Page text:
Cutting the lilacs, cleaning the coffee table.
Each May, Sarah did these rituals for her mother without complaint. When she was in grade school, she groomed her Shetland pony and filled his oat bucket, no reminders necessary. Sometimes her mom wanted fresh fish for dinner. With a child's fascination for a compost pit, she dug out a canful of worms, the best bait for sunfish, then fished from the bank for hours until she had a dozen good-sized sunnies to clean.
But her favorite chore was making a bouquet of lilacs.
For two weeks in springtime, the purple bush by the barn filled itself with blossoms more sweet-smelling than the hyacinth a month earlier. During the cool of the day, Sarah collected the prettiest branches she could reach in a rinsed-out utility bucket. Then she trimmed them in the kitchen sink, under water, taking off half an inch more with kitchen shears, splitting the ends, just as her mother had taught her. Arranging them was the best part. After she removed the leaves, she lined them up on the counter. She put the tallest and fullest branch in the middle, placing the rest of the stems around it, as many as she could fit, without crowding the vase.
Even from faux crystal, the lilacs gave a room full of auction cast-offs the glow of antiques. For days their fragrance masked the smell of an unhappy home until the blooms were spent.
One day Sarah would grow lilacs of her own, these perfect flowers with happy-marriage magic in them.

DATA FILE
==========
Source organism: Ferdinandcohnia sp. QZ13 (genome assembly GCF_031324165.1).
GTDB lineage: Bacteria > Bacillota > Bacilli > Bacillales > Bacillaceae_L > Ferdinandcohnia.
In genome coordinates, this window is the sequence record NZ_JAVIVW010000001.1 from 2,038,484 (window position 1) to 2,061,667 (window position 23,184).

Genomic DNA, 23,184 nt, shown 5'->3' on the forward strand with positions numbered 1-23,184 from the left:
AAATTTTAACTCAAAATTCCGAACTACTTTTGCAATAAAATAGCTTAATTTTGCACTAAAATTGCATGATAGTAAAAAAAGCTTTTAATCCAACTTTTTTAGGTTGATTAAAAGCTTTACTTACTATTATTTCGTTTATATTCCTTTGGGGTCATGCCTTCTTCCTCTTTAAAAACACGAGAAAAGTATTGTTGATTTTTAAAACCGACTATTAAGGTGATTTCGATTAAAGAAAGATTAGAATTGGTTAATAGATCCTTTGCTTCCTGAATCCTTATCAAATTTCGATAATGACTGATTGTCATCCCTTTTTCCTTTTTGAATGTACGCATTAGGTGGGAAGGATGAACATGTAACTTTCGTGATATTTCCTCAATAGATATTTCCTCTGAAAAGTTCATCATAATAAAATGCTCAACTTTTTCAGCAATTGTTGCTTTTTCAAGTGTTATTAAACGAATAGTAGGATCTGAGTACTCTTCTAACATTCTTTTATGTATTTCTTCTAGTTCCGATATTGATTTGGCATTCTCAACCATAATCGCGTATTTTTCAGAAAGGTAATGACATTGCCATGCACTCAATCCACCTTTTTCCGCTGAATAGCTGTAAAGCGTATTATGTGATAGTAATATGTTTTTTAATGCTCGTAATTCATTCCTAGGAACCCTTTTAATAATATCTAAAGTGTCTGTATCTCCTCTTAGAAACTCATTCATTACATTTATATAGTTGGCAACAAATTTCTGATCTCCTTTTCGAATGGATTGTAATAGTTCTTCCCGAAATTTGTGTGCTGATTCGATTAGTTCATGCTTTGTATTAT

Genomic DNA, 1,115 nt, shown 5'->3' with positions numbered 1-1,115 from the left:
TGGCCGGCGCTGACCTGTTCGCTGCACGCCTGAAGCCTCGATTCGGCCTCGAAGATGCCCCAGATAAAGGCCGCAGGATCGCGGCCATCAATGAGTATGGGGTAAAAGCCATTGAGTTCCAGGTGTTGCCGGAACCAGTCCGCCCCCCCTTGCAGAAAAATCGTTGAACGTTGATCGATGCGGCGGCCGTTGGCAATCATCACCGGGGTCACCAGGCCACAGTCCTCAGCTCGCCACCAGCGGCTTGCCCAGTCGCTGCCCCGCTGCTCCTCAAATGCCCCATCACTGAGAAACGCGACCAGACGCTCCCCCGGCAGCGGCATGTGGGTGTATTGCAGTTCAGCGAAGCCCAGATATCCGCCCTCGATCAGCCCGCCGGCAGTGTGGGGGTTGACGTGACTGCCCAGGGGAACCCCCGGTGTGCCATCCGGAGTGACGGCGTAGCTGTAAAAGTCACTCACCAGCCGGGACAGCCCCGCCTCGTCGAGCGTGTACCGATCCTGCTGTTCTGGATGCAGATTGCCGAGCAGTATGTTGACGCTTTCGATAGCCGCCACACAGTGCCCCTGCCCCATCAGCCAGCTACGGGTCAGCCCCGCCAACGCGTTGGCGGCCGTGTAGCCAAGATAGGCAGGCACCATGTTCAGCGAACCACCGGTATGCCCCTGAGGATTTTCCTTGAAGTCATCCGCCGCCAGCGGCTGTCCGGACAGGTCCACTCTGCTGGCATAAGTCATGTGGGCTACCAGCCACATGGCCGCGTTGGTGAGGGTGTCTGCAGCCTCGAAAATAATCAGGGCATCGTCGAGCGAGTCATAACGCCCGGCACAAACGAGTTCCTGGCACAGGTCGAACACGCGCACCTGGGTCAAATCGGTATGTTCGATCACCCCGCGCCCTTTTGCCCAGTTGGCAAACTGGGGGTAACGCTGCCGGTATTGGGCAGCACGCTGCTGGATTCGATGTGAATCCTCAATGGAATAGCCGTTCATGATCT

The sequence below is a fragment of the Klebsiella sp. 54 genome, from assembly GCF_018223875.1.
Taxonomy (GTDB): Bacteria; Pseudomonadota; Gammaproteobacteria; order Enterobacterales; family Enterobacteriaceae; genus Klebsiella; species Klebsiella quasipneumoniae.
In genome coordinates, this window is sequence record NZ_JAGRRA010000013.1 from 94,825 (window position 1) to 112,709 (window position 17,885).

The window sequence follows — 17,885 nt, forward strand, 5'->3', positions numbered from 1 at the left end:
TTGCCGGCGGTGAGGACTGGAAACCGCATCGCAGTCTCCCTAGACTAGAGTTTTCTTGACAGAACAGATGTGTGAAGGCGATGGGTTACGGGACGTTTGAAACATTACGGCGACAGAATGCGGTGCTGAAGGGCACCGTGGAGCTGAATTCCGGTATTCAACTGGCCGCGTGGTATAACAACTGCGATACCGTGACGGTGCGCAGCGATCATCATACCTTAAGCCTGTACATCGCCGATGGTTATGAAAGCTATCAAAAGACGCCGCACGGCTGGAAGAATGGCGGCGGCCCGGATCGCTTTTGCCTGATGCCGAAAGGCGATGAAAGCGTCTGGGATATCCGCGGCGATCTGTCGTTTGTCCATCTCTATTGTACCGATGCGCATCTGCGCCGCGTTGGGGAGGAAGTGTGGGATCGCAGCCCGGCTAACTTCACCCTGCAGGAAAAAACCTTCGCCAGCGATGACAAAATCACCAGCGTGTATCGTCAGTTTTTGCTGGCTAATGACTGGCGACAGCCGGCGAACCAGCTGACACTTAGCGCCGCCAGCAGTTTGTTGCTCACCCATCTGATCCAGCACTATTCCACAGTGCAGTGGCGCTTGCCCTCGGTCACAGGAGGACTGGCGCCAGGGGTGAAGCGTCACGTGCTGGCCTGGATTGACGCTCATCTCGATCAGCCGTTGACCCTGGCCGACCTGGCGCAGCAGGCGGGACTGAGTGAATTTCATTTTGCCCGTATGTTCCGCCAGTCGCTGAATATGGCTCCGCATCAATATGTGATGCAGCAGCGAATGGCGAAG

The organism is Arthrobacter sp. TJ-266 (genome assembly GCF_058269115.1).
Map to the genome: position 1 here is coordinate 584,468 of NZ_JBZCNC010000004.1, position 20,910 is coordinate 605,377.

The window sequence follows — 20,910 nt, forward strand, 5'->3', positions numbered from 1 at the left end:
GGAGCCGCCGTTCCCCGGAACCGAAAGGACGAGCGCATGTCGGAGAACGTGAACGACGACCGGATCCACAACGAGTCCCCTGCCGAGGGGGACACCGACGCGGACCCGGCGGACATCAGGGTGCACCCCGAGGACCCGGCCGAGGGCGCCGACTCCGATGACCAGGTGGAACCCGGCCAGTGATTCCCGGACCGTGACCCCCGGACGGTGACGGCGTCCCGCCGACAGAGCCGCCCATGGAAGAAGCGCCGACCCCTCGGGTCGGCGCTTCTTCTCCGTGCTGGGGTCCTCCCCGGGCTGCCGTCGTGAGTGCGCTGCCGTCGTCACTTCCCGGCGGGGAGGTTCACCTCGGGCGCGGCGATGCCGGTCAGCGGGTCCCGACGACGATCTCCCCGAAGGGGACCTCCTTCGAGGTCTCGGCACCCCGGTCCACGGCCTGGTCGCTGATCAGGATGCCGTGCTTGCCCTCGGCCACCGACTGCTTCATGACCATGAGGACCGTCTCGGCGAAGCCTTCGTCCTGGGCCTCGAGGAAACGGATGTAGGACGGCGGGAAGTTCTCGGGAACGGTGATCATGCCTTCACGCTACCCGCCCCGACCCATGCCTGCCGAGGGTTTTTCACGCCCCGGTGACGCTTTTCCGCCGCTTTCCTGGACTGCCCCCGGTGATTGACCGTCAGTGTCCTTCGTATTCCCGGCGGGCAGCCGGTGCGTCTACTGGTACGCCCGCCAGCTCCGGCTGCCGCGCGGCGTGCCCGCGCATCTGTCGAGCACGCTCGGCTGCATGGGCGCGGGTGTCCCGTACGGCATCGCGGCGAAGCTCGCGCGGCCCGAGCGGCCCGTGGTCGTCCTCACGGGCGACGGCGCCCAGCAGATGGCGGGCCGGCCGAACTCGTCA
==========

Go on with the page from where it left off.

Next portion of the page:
Last fall she bought a white bush with birthday money from her in-laws, white because it would bring out her rhododendron better than purple. She planted it in a sheltered spot on the side of the house facing more north than west, working bone meal and sand into the peat, babying it until the first frost.
In late April, the bush smiled to life with a profusion of leaves and buds then erupted into fragrant white clusters a week later. Bucket and shears in hand, she collected a half dozen stems and arranged them, and set them on the coffee table just polished with lemon oil-deeply, lovingly.
"Jesus, Sarah, get those out of the house," her husband said, plodding up the steps after a long day. Every day was long at his job.
"Nice to see you, too," she said. "Get what out of the house?"
"Those damn whatevers you have in the living room. I can't breathe," he said because he dramatized every discomfort.
Sarah put the vegetable peeler on the cutting board and fetched the vase from the living room. Snapping them in half to fit in the kitchen waste can, she crammed the blossoms in among peelings and meat wrappers-two day's worth of kitchen detritus.
The following May her white lilac bush didn't produce a single bloom.